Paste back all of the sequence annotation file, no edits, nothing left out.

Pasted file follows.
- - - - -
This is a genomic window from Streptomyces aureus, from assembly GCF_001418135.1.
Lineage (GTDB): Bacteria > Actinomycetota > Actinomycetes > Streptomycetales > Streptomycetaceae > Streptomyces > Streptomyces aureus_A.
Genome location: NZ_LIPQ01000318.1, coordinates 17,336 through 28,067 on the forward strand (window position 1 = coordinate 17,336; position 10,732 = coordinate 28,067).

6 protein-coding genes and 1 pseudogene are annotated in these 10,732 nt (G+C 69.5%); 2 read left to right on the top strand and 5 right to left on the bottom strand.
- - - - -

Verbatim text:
This is a genomic window from Streptomyces aureus, from assembly GCF_001418135.1.
Lineage (GTDB): Bacteria > Actinomycetota > Actinomycetes > Streptomycetales > Streptomycetaceae > Streptomyces > Streptomyces aureus_A.
Genome location: NZ_LIPQ01000318.1, coordinates 17,336 through 28,067 on the forward strand (window position 1 = coordinate 17,336; position 10,732 = coordinate 28,067).

6 protein-coding genes and 1 pseudogene are annotated in these 10,732 nt (G+C 69.5%); 2 read left to right on the top strand and 5 right to left on the bottom strand.